One factor that contributes to inefficient handling of multicast data packets is that layer 2 does not fully support multicast group addresses. While some efforts have been made to translate layer 3 multicast group addresses into layer 2 multicast group addresses, the success of such efforts has been relatively limited. Furthermore, layer 2 does not support multicast distribution tree building, which is used in layer 3 to distribute multicast data packets to their intended destinations.

The term packet is commonly associated with layer 3 (network layer) communications. At layer 2 (link layer), packets are commonly referred to as frames. The term “packet,” as used herein, should be understood to encompass both packets (in the layer 3 sense) and frames (in the layer 2 sense). The term “frame,” as used herein, more specifically refers to a packet which has been encapsulated for layer 2 transmission (e.g., by including a layer 2 address with header information associated with the packet).

FIG. 1 shows an example network 100. Network 100 includes a layer 3 device 102 and a layer 2 network device 112. In one embodiment, 102 is implemented as a router, though any other computing device capable of using layer 3 network protocols, such as multiprotocol label switching (MPLS) and Internet protocol (IP), for packet transmission can be used. Layer 2 network device 112 can be implemented, for example, as a switch, though any other computing device capable of using layer 2 protocols, such as Ethernet, for packet transmission can be used. Router 102 is shown coupled to switch 112. As shown, switch 112 receives packets, such as packet 132, from router 102 and forwards the packets to one or more hosts 142-146 using layer 2 network protocols. Each of hosts 142-146 is a user device, such as a personal computer, or any other computing device capable of networked computing operations. Each of hosts 142-146 is shown coupled to a respective port P1-Pn, of switch 112. In one embodiment, ports P1-Pn are Ethernet ports. Multiple hosts can be coupled to a single port.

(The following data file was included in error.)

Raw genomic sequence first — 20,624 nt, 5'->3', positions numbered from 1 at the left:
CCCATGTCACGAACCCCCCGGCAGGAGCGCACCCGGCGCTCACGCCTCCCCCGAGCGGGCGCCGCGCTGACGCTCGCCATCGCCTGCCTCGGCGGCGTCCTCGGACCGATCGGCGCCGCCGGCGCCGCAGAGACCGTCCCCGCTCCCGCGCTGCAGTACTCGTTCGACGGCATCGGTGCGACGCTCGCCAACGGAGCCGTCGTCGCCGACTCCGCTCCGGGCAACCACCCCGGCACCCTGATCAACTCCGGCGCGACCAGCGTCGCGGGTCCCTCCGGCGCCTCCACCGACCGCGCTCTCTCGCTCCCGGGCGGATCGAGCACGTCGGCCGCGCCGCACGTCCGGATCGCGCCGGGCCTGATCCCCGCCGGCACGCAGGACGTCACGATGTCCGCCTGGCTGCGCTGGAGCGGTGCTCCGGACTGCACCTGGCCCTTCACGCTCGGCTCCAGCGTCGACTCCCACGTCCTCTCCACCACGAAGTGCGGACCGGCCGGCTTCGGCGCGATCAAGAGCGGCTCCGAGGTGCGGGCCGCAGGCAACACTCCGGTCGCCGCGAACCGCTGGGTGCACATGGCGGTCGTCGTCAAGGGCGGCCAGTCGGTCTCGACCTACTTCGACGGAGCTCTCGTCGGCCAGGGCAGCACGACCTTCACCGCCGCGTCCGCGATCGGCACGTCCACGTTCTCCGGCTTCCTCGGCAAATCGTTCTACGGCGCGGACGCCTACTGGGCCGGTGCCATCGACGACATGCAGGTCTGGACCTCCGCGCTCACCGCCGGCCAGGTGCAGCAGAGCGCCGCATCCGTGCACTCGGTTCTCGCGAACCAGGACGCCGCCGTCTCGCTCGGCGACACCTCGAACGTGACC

In the example of FIG. 1, packet 132 is a multicast data packet. That is, packet 132 includes information that identifies packet 132 as being a multicast data packet. In one embodiment, a MAC address is used to indicate that the packet is a multicast data packet. MAC addresses are typically 48-bit values used to forward packets at layer 2. In standard usage, bit 0 of the first byte of a MAC address is used to indicate whether the packet that includes the MAC address is a multicast data packet. If the bit is set to 1, the packet is a multicast data packet (or a broadcast packet). Setting bit 0 of the first byte of a MAC address included in packet 132 to 1 indicates that the packet is a multicast packet. Optionally, additional bits in the MAC address included in packet 132 can be used for multicast group address encoding. In response to receiving packet 132, and determining that bit 0 of the first byte of packet 132's MAC address is set to 1, switch 112 floods the packet to all of its ports. This results in copies 134-138 of packet 132 being forwarded to each host that is connected to switch 112.